This weeks guest appearance is a true story from my husband Steve’s childhood, although he won’t want his family to know as he told me that I am the first person he has ever told this story to – let’s just hope that they are not reading this right now!
When I was a young boy I always used to help out at harvest time. In those days the some of the grain was handled in bulk but some was bagged off the trailer and stored temporarily in bags.
When grain is stored it must be below a certain moisture content otherwise bacteria and moulds can grow and cause the grain to spoil. When it is stored in bags the moisture content can be higher (up to about 18.5%) than when it is in a bulk store or in bins (only up to about 16.3% moisture content). One can get a good idea of the moisture content of grain through experience and biting the grain to see how crunchy it is.
Even so, back in the 1970’s we had an electronic moisture meter to measure this parameter as accuracy is very important. These were precision instruments and very expensive – ours was manufactured by Marconi and was a large grey box with dials and knobs and an elecrically operated needle a bit like a speedometer on a car which would swing in one direction or another depending upon the moisture of the grain.
Before the grain could be tested it must be ground which we did in a mill (that we also used for producing animal feed). After grinding the flour like material was placed into a cell where it was compressed and then the machine would take it’s reading from this compressed flour. The spent flour was emptied back into the sampling scoup and then tossed over the wall into the pig stye, where a lucky pair of fattening pigs would get a treat each time a sample was measured.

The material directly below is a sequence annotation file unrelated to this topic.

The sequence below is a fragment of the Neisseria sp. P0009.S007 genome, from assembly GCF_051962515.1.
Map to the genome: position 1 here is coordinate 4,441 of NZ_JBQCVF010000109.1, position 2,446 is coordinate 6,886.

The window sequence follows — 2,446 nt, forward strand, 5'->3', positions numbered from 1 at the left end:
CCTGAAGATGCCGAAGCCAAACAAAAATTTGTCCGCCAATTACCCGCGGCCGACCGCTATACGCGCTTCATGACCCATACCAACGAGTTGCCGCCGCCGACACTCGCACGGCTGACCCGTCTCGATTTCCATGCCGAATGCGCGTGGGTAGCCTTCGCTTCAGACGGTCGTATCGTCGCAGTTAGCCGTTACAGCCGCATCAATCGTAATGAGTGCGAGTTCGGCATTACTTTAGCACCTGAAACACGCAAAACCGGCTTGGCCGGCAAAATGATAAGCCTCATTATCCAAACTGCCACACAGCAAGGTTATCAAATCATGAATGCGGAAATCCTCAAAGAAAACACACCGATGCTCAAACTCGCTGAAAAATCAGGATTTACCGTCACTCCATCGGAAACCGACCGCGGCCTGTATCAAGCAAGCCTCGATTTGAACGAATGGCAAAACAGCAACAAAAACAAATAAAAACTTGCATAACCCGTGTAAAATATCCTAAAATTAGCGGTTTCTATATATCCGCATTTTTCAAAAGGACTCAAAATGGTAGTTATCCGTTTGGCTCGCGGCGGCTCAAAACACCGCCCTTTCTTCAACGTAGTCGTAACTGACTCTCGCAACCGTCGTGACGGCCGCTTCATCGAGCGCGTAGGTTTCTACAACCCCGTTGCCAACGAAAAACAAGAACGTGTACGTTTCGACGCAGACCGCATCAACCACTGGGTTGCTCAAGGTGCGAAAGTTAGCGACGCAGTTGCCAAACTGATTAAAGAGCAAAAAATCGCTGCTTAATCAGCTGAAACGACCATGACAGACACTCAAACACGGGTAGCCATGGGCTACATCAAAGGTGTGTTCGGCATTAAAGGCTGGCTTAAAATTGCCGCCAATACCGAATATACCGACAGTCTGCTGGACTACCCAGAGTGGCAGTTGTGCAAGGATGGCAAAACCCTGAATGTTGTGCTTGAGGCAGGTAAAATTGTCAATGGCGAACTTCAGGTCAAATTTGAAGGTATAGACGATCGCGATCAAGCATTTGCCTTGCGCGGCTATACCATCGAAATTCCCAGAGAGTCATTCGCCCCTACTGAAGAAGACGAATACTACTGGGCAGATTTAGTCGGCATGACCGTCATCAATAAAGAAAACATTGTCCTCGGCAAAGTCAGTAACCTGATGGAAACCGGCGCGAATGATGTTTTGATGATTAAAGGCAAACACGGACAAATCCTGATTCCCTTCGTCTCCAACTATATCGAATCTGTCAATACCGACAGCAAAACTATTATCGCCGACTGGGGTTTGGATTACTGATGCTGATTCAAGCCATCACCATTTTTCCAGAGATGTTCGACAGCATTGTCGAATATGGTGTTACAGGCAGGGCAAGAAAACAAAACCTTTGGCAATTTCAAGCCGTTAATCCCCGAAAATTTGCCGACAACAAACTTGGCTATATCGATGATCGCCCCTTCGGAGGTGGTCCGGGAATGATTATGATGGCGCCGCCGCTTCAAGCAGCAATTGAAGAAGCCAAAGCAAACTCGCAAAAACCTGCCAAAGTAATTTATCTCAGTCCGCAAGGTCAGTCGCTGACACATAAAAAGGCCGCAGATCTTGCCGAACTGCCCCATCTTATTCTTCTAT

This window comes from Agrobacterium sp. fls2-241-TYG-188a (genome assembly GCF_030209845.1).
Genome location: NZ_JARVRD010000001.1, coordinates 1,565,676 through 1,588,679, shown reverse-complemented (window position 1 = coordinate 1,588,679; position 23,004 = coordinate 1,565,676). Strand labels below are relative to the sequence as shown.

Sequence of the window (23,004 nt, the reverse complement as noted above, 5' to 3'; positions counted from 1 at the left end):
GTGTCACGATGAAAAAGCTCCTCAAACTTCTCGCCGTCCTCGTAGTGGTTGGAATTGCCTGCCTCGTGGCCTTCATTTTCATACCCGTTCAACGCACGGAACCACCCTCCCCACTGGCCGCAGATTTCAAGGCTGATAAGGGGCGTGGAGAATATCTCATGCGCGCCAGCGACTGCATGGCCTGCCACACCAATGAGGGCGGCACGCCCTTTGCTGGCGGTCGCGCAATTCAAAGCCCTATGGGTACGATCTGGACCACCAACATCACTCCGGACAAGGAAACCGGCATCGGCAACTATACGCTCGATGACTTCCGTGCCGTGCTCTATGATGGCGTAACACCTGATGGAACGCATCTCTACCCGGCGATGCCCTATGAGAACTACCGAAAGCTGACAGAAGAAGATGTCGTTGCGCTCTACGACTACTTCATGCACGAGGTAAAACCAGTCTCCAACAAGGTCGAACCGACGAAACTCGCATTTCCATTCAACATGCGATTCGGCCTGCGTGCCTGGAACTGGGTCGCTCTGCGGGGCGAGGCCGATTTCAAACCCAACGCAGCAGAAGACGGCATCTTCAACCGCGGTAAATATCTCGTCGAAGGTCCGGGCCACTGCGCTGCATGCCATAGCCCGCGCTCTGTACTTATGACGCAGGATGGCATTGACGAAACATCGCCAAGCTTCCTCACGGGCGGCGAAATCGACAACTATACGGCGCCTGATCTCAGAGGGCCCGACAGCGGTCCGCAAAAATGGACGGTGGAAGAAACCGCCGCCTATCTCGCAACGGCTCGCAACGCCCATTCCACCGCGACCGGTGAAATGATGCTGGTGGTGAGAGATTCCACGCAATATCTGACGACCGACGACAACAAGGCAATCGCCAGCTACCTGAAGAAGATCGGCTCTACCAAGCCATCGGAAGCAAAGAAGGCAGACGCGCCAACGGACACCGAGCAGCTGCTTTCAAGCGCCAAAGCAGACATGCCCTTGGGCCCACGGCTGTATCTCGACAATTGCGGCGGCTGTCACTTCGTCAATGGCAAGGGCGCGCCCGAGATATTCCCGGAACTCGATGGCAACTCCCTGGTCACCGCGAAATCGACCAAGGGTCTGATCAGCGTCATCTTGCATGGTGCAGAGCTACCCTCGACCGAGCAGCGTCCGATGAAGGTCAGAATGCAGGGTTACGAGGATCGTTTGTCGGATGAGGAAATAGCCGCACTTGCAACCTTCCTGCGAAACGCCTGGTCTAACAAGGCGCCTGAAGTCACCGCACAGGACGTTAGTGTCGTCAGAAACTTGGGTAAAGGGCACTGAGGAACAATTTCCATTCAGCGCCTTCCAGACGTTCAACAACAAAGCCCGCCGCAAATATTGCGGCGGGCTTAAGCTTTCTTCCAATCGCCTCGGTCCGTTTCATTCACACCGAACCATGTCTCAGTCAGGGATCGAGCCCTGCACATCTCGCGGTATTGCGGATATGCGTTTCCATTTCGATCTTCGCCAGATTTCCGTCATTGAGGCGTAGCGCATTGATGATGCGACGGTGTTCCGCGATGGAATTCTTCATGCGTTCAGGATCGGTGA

I was taught to use the moisture meter from an early age and I was probably only about 8 or 9 years old when I went to test a sample of grain. I completed the test and tossed the spent flour over the wall and into the pig trough to hear a clunking noise as the flour hit the porcelin trough (made from an old drainage pipe, concreted into the pig stye). I had inadvertantly thrown a piece of the moisture meter with the flour over into the pigs! The pigs had immediately jumped up to get their treat and within seconds one of them had this piece of metal in it’s mouth and was chewing it. What to do? I didn’t want the pig to swallow it, nor did I want to chase the pig and for it to drop the piece of metal somewhere in the deep straw where I couldn’t find it. Luckily the pig dropped the metal after what seemed like for ever but was probably only about 10 seconds. The metal wasn’t damaged so I replaced it and said nothing about the incident, that is until right now (about 24 years later). I was always more careful after that day.
A Treat For The Pigs by Steve @ Vintage Tractor Engineer.
If you have a farming story, memory or farm visit that you would like to share then please send me your story and I will happily include it on a guest appearance post.